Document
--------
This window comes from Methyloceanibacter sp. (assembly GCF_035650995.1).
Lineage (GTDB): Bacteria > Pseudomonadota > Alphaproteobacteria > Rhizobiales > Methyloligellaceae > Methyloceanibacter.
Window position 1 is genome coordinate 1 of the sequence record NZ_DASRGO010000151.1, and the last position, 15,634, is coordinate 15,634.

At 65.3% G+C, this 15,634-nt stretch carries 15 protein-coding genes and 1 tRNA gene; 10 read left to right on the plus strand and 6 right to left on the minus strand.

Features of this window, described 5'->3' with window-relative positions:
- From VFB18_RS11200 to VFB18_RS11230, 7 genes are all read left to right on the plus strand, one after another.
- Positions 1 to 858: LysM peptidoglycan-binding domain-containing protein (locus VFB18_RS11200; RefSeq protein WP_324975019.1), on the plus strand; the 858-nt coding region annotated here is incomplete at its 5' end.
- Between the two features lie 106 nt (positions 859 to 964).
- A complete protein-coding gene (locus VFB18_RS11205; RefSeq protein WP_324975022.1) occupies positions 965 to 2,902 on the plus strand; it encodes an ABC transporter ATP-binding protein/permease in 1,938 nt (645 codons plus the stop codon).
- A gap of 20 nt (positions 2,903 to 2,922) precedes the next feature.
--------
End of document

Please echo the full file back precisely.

This window comes from Methyloceanibacter sp. (assembly GCF_035650995.1).
Lineage (GTDB): Bacteria > Pseudomonadota > Alphaproteobacteria > Rhizobiales > Methyloligellaceae > Methyloceanibacter.
Window position 1 is genome coordinate 1 of the sequence record NZ_DASRGO010000151.1, and the last position, 15,634, is coordinate 15,634.

At 65.3% G+C, this 15,634-nt stretch carries 15 protein-coding genes and 1 tRNA gene; 10 read left to right on the plus strand and 6 right to left on the minus strand.

Features of this window, described 5'->3' with window-relative positions:
- From VFB18_RS11200 to VFB18_RS11230, 7 genes are all read left to right on the plus strand, one after another.
- Positions 1 to 858: LysM peptidoglycan-binding domain-containing protein (locus VFB18_RS11200; RefSeq protein WP_324975019.1), on the plus strand; the 858-nt coding region annotated here is incomplete at its 5' end.
- Between the two features lie 106 nt (positions 859 to 964).
- A complete protein-coding gene (locus VFB18_RS11205; RefSeq protein WP_324975022.1) occupies positions 965 to 2,902 on the plus strand; it encodes an ABC transporter ATP-binding protein/permease in 1,938 nt (645 codons plus the stop codon).
- A gap of 20 nt (positions 2,903 to 2,922) precedes the next feature.